Mike ‘The Miz’ Mizanin stars as the title Marine Corps sergeant who has come home on leave to visit his sisters. They’re struggling to keep their home, and the youngest (Ashley Bell) is unemployed and seeing a total douchebag he doesn’t like the look of. One day, Bell and said douchebag boyfriend are witness to a killing carried out by Neal McDonough and his crew, who quickly round the duo up. McDonough is a nutjob domestic terrorist who is anti-capitalist...to the extreme. Get it? ‘Coz he’s an extremist? Anyhoo, Miz gets wind of this and decides to go into action to rescue his kid sister...and the douchebag if he has time. Meanwhile, the FBI (headed by Nicola Anderson) are attempting to get Miz to help them out, or ask him to stay away altogether. Michael Eklund and Darren Shahlavi are McDonough’s goons, with the former about as reliable as...well, nothing really.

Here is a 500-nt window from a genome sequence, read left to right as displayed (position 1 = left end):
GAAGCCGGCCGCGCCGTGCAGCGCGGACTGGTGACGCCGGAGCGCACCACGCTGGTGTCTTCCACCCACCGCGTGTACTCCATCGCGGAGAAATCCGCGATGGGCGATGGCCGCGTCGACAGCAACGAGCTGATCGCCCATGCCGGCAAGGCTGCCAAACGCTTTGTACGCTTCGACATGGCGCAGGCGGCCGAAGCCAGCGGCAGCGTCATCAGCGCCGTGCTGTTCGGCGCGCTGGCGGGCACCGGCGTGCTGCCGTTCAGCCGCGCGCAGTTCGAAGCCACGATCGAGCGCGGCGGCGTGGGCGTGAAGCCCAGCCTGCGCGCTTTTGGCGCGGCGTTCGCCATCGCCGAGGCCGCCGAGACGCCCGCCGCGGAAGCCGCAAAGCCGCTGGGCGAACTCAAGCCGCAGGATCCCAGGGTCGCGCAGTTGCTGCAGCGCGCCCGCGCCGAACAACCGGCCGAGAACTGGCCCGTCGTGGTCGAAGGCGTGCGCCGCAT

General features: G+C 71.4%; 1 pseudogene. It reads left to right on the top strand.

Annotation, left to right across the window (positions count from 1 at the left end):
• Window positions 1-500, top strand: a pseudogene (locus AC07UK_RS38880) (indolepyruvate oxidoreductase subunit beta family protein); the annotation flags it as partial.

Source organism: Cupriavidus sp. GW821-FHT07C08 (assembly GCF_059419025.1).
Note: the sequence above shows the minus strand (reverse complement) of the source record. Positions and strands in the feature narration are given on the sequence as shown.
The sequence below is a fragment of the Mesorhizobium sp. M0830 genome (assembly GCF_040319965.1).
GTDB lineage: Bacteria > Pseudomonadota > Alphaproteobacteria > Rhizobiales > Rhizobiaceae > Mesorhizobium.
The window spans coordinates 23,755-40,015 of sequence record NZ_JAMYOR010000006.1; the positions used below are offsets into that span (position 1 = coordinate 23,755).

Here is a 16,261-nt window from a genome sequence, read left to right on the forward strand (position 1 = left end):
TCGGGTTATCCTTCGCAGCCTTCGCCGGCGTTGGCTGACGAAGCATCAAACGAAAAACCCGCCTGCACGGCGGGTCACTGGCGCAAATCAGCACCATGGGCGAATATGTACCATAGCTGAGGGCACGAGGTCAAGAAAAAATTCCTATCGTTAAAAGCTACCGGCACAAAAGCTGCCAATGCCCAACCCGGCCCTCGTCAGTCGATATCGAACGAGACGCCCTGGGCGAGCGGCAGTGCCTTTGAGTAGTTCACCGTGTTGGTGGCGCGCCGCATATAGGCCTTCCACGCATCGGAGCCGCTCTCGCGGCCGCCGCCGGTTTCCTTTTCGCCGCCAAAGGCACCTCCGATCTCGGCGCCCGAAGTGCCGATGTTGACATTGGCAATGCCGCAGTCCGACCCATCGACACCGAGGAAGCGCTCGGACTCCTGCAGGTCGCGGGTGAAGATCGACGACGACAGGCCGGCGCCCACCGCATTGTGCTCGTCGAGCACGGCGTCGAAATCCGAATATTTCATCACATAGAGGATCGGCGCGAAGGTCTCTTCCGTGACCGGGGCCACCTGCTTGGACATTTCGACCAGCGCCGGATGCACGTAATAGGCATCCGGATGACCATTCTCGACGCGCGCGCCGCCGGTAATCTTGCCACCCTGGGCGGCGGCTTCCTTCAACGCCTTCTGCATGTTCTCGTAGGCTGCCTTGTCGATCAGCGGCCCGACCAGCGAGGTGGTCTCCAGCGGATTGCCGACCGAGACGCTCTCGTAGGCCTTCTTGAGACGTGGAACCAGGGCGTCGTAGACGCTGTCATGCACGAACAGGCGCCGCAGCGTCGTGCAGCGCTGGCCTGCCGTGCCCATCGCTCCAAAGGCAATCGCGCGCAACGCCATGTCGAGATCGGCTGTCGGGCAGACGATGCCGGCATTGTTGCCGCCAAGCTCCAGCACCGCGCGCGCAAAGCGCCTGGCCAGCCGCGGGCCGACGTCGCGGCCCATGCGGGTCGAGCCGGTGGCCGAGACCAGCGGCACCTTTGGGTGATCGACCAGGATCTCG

Having watched WWE/F on and off since 1986 means that when reviewing their films, I come from a completely different perspective than most reviewers (And so, if you’re not familiar with wrestling at all, there’s plenty of other reviews of this film out there if you’d rather read those. I won’t be offended...much). Now seeing this, the third film in the “Marine” series, the casting alone makes for interesting pondering. I mean, the first film had John Cena, then and now pretty much the biggest superstar (or, to use the cringe-worthy WWE parlance, ‘Superstar’) in the company. The second film featured third-generation superstar Ted DiBiase Jr...who was borderline middle of the road at the time (if not even worse), and who now doesn’t even work for WWE. Now comes this 2013 film from director Scott Wiper (WWE’s “The Condemned”, with ‘Stone Cold’ Steve Austin) and his co-writer Declan O’Brien (writer-director of the “Wrong Turn” sequels). The star? Former WWE Champion and former “Real World” reality TV star Mike ‘The Miz’ Mizanin. When he was champ, he was one of the most obnoxious heels (bad guys) in the business, but off-screen was also a pretty good rep for the company in terms of media attention. Right now, Miz is unfortunately struggling to find traction because someone thought it would be a great idea to turn the naturally charismatic (in a super-annoying way) bad guy into a ‘babyface’ (good guy). It has been a disaster. He’s playing the hero in this film too, and to non-wrestling fans out there who see this and wonder how such a relatively bland guy could have ever possibly been one of the top stars in the company, believe me he’s capable of being much, much better. I understand why they turned him (he has marketability, social media presence and seems like a decent enough guy) and I understand why he was cast as the hero in this, but both times he has failed pretty badly. Whether he’s a nice guy in real life or not, when playing a good guy in fictional circumstances...he’s generic as hell, as it robs him of everything he does well as a performer(annoy people, for instance). I will say this though, from a ‘Superstar’ status, at least Miz is (and always has been) ahead of Mr. DiBiase. I bet WWE regret that decision now (though in fairness, “The Marine 2” is a better film than this one and DiBiase proved no worse at acting than Miz does here. I’m just coming from a wrestling POV).